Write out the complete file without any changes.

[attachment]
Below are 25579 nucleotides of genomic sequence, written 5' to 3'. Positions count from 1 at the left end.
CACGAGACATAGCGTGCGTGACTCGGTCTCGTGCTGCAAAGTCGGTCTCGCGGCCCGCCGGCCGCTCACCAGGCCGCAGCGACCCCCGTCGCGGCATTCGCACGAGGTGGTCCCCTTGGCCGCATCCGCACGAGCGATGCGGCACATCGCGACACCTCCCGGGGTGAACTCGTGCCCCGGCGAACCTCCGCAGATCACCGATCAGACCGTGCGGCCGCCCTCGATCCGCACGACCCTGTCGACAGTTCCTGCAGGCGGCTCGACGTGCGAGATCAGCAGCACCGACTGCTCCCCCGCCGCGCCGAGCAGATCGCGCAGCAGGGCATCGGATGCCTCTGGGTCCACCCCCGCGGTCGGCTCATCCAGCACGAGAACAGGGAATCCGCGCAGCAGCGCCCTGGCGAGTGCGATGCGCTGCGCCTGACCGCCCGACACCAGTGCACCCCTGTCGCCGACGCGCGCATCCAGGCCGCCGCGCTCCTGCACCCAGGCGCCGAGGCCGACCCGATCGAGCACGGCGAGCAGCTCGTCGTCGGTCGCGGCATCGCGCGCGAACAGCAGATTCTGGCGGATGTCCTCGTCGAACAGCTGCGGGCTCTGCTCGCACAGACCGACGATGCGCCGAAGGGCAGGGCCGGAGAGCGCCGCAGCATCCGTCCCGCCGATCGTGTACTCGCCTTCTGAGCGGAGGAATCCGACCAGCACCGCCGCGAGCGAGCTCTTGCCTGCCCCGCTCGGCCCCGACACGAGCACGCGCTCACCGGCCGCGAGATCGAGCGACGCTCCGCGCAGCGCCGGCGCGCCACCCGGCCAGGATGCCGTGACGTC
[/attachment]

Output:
Below are 25579 nucleotides of genomic sequence, written 5' to 3'. Positions count from 1 at the left end.
CACGAGACATAGCGTGCGTGACTCGGTCTCGTGCTGCAAAGTCGGTCTCGCGGCCCGCCGGCCGCTCACCAGGCCGCAGCGACCCCCGTCGCGGCATTCGCACGAGGTGGTCCCCTTGGCCGCATCCGCACGAGCGATGCGGCACATCGCGACACCTCCCGGGGTGAACTCGTGCCCCGGCGAACCTCCGCAGATCACCGATCAGACCGTGCGGCCGCCCTCGATCCGCACGACCCTGTCGACAGTTCCTGCAGGCGGCTCGACGTGCGAGATCAGCAGCACCGACTGCTCCCCCGCCGCGCCGAGCAGATCGCGCAGCAGGGCATCGGATGCCTCTGGGTCCACCCCCGCGGTCGGCTCATCCAGCACGAGAACAGGGAATCCGCGCAGCAGCGCCCTGGCGAGTGCGATGCGCTGCGCCTGACCGCCCGACACCAGTGCACCCCTGTCGCCGACGCGCGCATCCAGGCCGCCGCGCTCCTGCACCCAGGCGCCGAGGCCGACCCGATCGAGCACGGCGAGCAGCTCGTCGTCGGTCGCGGCATCGCGCGCGAACAGCAGATTCTGGCGGATGTCCTCGTCGAACAGCTGCGGGCTCTGCTCGCACAGACCGACGATGCGCCGAAGGGCAGGGCCGGAGAGCGCCGCAGCATCCGTCCCGCCGATCGTGTACTCGCCTTCTGAGCGGAGGAATCCGACCAGCACCGCCGCGAGCGAGCTCTTGCCTGCCCCGCTCGGCCCCGACACGAGCACGCGCTCACCGGCCGCGAGATCGAGCGACGCTCCGCGCAGCGCCGGCGCGCCACCCGGCCAGGATGCCGTGACGTC